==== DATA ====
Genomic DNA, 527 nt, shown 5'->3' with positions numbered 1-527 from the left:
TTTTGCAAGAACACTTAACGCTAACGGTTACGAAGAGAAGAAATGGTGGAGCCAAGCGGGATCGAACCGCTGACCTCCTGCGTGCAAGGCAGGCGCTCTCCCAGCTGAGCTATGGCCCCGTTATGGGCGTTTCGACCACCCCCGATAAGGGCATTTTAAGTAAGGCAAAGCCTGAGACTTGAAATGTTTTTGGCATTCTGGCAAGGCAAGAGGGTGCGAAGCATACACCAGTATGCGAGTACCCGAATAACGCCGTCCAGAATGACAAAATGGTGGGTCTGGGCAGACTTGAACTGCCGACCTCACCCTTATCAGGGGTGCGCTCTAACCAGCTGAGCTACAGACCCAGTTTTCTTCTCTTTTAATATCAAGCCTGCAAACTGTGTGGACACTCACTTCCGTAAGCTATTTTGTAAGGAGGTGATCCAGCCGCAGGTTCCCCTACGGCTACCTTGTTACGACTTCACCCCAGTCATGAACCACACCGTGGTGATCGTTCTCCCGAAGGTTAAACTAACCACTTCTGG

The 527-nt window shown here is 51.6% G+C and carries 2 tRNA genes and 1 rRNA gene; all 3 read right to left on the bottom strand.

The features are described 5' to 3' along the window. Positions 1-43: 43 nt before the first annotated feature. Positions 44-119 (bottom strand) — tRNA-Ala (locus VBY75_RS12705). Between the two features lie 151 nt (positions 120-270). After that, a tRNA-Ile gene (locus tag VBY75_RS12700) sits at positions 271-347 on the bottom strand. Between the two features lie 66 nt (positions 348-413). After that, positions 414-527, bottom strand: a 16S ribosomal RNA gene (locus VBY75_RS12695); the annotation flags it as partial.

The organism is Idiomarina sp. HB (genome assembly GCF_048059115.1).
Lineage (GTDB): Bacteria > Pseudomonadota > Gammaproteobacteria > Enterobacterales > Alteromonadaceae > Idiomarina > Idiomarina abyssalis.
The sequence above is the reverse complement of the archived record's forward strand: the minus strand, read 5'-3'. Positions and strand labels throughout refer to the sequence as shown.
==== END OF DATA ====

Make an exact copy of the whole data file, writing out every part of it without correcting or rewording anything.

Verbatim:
Genomic DNA, 527 nt, shown 5'->3' with positions numbered 1-527 from the left:
TTTTGCAAGAACACTTAACGCTAACGGTTACGAAGAGAAGAAATGGTGGAGCCAAGCGGGATCGAACCGCTGACCTCCTGCGTGCAAGGCAGGCGCTCTCCCAGCTGAGCTATGGCCCCGTTATGGGCGTTTCGACCACCCCCGATAAGGGCATTTTAAGTAAGGCAAAGCCTGAGACTTGAAATGTTTTTGGCATTCTGGCAAGGCAAGAGGGTGCGAAGCATACACCAGTATGCGAGTACCCGAATAACGCCGTCCAGAATGACAAAATGGTGGGTCTGGGCAGACTTGAACTGCCGACCTCACCCTTATCAGGGGTGCGCTCTAACCAGCTGAGCTACAGACCCAGTTTTCTTCTCTTTTAATATCAAGCCTGCAAACTGTGTGGACACTCACTTCCGTAAGCTATTTTGTAAGGAGGTGATCCAGCCGCAGGTTCCCCTACGGCTACCTTGTTACGACTTCACCCCAGTCATGAACCACACCGTGGTGATCGTTCTCCCGAAGGTTAAACTAACCACTTCTGG

The 527-nt window shown here is 51.6% G+C and carries 2 tRNA genes and 1 rRNA gene; all 3 read right to left on the bottom strand.

The features are described 5' to 3' along the window. Positions 1-43: 43 nt before the first annotated feature. Positions 44-119 (bottom strand) — tRNA-Ala (locus VBY75_RS12705). Between the two features lie 151 nt (positions 120-270). After that, a tRNA-Ile gene (locus tag VBY75_RS12700) sits at positions 271-347 on the bottom strand. Between the two features lie 66 nt (positions 348-413). After that, positions 414-527, bottom strand: a 16S ribosomal RNA gene (locus VBY75_RS12695); the annotation flags it as partial.

The organism is Idiomarina sp. HB (genome assembly GCF_048059115.1).
Lineage (GTDB): Bacteria > Pseudomonadota > Gammaproteobacteria > Enterobacterales > Alteromonadaceae > Idiomarina > Idiomarina abyssalis.
The sequence above is the reverse complement of the archived record's forward strand: the minus strand, read 5'-3'. Positions and strand labels throughout refer to the sequence as shown.